It is important for me to learn about the world. I enjoy learning about various cultures, languages, and religions. The more I learn about the world, it will make me feel connected to other countries.

Finally, it is important to me to share my adventures and stories with family. Family is very important to me and I have a tight relationship with my family. I would want the future generation to have the same type of relationship. Many of my family members have told me their stories and I would love to pass this tradition to the next generation.


 Why should young people travel?

Comment on Peterson's arguments for why young people should travel. What are the six reasons and can you think of more?

Peterson suggests that young people should get out of their comfort zone. When I have travel, I have found myself getting out of my comfort zone. I have walked on some very treacherous terrains for a blind person, such as the Great Wall of China and the lava rocks in the Galapagos Island. It’s fun when I’m doing something new that I have never done before.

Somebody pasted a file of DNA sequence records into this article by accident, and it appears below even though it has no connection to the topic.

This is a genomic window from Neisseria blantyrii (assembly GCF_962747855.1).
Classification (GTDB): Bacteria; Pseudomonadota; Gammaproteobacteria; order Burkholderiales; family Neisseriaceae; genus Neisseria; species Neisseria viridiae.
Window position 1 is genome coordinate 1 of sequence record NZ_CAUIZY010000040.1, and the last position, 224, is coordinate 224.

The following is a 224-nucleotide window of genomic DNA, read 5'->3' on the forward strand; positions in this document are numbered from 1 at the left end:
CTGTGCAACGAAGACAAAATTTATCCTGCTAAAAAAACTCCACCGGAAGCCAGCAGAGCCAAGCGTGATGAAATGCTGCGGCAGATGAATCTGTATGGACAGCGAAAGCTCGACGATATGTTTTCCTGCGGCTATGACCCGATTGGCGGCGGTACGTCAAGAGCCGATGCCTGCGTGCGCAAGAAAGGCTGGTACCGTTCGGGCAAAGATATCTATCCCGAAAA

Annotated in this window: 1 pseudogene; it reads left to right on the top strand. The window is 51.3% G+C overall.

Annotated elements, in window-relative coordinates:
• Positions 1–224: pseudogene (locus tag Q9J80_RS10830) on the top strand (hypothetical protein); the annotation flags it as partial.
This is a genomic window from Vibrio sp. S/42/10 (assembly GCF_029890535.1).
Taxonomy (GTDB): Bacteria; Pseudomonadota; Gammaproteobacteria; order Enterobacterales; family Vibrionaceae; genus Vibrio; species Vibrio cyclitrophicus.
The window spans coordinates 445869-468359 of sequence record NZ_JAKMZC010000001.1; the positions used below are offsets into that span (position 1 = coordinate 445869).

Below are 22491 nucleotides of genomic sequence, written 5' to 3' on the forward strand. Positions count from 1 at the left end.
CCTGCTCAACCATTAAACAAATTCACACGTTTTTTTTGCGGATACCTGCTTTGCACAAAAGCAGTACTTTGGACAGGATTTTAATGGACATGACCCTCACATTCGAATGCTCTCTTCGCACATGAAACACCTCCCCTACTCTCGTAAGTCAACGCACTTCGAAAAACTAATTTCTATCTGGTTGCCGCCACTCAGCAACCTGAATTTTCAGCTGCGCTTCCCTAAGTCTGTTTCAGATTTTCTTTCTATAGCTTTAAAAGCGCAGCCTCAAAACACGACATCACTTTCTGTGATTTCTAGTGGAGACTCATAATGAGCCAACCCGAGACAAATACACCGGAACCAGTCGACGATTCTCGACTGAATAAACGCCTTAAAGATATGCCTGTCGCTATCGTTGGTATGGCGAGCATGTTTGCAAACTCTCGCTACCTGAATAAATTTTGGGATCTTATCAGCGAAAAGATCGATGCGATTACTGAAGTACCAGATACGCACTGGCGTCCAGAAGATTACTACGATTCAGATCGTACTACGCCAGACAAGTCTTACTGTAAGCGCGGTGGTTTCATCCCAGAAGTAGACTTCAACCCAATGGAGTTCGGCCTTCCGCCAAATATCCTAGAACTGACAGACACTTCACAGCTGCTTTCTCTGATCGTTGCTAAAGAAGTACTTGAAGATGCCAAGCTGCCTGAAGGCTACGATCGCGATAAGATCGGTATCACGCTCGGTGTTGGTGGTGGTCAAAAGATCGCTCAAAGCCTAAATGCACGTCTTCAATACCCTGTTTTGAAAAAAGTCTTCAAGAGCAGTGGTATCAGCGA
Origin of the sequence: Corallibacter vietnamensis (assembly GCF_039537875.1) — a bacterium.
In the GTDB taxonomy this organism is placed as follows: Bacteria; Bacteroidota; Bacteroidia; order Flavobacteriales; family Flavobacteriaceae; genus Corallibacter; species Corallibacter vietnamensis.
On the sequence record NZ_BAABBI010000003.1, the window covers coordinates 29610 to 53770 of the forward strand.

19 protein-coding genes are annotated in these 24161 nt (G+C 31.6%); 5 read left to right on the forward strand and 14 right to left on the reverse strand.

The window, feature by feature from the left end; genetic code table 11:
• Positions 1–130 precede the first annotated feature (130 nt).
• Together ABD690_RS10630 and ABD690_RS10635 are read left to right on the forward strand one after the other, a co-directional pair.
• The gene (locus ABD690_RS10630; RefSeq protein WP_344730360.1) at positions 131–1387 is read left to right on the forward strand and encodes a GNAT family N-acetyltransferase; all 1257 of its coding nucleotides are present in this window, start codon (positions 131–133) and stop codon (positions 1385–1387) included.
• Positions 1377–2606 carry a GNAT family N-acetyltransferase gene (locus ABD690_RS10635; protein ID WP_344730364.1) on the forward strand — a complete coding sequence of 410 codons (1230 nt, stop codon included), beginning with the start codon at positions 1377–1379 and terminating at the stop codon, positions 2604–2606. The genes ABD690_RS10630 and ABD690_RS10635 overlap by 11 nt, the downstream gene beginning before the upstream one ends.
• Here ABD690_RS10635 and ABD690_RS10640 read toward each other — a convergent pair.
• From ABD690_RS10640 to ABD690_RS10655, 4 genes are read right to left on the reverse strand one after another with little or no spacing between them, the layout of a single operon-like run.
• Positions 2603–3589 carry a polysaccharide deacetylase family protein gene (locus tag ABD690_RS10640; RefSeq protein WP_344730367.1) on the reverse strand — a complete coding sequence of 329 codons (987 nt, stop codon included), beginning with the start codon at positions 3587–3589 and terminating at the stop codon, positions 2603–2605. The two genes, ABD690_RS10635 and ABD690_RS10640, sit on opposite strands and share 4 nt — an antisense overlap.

She also says that young people become confident as they travel. Everyone becomes confident when they accomplish something they never done before. It doesn’t matter if it is at home or far away.

Young people get to know other cultures as they travel. This has been true for me. As we traveled through China, I got to learn more of the culture of my native country.

Peterson mentioned that young people can adapt to globalization because we are very connected online, and businesses work internationally. It is evident because you see American products appear in various of other countries. I have ordered KFC in Nanchang. We even went to a Walmart in China, and 20 years ago you wouldn't have seen a Walmart in China.

Another suggestion given is that young people should get immersed or learn a second or a third language. Even though English is the language I speak all the time, I have used my Spanish to order food and tell a taxi driver where I wanted to go.